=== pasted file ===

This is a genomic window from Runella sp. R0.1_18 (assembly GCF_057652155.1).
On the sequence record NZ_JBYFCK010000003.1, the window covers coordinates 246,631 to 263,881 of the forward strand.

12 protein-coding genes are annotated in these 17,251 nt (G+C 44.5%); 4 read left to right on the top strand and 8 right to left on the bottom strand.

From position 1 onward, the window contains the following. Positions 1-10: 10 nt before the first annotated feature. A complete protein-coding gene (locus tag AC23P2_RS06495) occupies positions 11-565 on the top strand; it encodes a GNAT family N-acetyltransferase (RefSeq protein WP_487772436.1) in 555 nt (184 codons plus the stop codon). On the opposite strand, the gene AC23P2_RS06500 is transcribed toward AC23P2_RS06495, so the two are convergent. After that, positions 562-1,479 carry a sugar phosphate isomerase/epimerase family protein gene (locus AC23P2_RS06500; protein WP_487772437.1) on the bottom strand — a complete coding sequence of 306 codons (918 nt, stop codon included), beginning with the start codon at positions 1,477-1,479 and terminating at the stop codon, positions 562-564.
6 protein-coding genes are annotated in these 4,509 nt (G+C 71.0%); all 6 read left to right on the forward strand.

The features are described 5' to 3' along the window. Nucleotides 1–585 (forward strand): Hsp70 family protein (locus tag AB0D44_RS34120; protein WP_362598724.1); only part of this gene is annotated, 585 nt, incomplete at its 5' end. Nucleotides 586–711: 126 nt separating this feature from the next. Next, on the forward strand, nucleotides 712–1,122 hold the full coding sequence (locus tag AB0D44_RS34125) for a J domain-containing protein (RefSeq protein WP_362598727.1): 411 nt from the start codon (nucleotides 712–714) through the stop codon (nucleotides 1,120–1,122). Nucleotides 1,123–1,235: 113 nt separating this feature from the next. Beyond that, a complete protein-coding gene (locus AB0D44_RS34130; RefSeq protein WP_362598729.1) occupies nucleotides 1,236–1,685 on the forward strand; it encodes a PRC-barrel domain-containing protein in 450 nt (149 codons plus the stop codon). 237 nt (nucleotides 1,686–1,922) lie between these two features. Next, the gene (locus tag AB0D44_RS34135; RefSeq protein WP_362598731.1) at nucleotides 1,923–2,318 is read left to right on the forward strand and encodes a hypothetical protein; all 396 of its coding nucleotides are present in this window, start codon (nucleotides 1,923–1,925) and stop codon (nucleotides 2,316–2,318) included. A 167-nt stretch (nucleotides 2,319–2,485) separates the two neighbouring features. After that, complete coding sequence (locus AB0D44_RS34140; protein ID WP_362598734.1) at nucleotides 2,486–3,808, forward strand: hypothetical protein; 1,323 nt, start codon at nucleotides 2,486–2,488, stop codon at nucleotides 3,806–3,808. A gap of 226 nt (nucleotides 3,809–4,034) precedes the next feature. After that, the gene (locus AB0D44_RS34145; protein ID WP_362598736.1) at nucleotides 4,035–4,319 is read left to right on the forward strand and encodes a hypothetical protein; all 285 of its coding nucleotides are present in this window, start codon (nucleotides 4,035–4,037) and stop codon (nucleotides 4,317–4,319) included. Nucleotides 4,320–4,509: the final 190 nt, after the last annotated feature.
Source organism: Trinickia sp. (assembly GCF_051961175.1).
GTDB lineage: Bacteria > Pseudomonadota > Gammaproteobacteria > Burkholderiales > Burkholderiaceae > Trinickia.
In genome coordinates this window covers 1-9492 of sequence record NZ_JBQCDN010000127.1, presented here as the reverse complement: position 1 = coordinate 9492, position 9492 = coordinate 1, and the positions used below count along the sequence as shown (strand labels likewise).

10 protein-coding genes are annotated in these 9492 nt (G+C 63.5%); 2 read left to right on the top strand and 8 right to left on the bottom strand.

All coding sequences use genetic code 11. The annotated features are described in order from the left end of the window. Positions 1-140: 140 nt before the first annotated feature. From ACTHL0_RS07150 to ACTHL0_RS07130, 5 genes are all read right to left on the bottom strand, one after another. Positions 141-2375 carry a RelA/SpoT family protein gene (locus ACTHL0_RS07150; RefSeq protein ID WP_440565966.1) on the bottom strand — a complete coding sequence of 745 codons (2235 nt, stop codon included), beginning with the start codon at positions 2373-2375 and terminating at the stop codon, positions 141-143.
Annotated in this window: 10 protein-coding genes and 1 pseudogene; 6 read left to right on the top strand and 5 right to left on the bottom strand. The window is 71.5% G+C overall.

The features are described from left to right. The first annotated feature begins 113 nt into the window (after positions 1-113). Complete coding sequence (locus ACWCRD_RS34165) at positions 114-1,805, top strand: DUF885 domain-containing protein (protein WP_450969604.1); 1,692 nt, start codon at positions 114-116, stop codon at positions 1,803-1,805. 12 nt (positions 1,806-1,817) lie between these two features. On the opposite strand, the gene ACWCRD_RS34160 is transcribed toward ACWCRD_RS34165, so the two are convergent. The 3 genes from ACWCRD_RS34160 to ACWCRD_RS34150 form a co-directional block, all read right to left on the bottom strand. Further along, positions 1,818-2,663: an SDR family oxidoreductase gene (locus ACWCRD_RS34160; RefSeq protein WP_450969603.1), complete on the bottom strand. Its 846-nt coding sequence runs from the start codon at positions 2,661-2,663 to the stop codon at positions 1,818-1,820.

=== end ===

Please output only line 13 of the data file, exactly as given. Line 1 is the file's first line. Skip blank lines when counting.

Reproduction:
The features are described from left to right. The first annotated feature begins 113 nt into the window (after positions 1-113). Complete coding sequence (locus ACWCRD_RS34165) at positions 114-1,805, top strand: DUF885 domain-containing protein (protein WP_450969604.1); 1,692 nt, start codon at positions 114-116, stop codon at positions 1,803-1,805. 12 nt (positions 1,806-1,817) lie between these two features. On the opposite strand, the gene ACWCRD_RS34160 is transcribed toward ACWCRD_RS34165, so the two are convergent. The 3 genes from ACWCRD_RS34160 to ACWCRD_RS34150 form a co-directional block, all read right to left on the bottom strand. Further along, positions 1,818-2,663: an SDR family oxidoreductase gene (locus ACWCRD_RS34160; RefSeq protein WP_450969603.1), complete on the bottom strand. Its 846-nt coding sequence runs from the start codon at positions 2,661-2,663 to the stop codon at positions 1,818-1,820.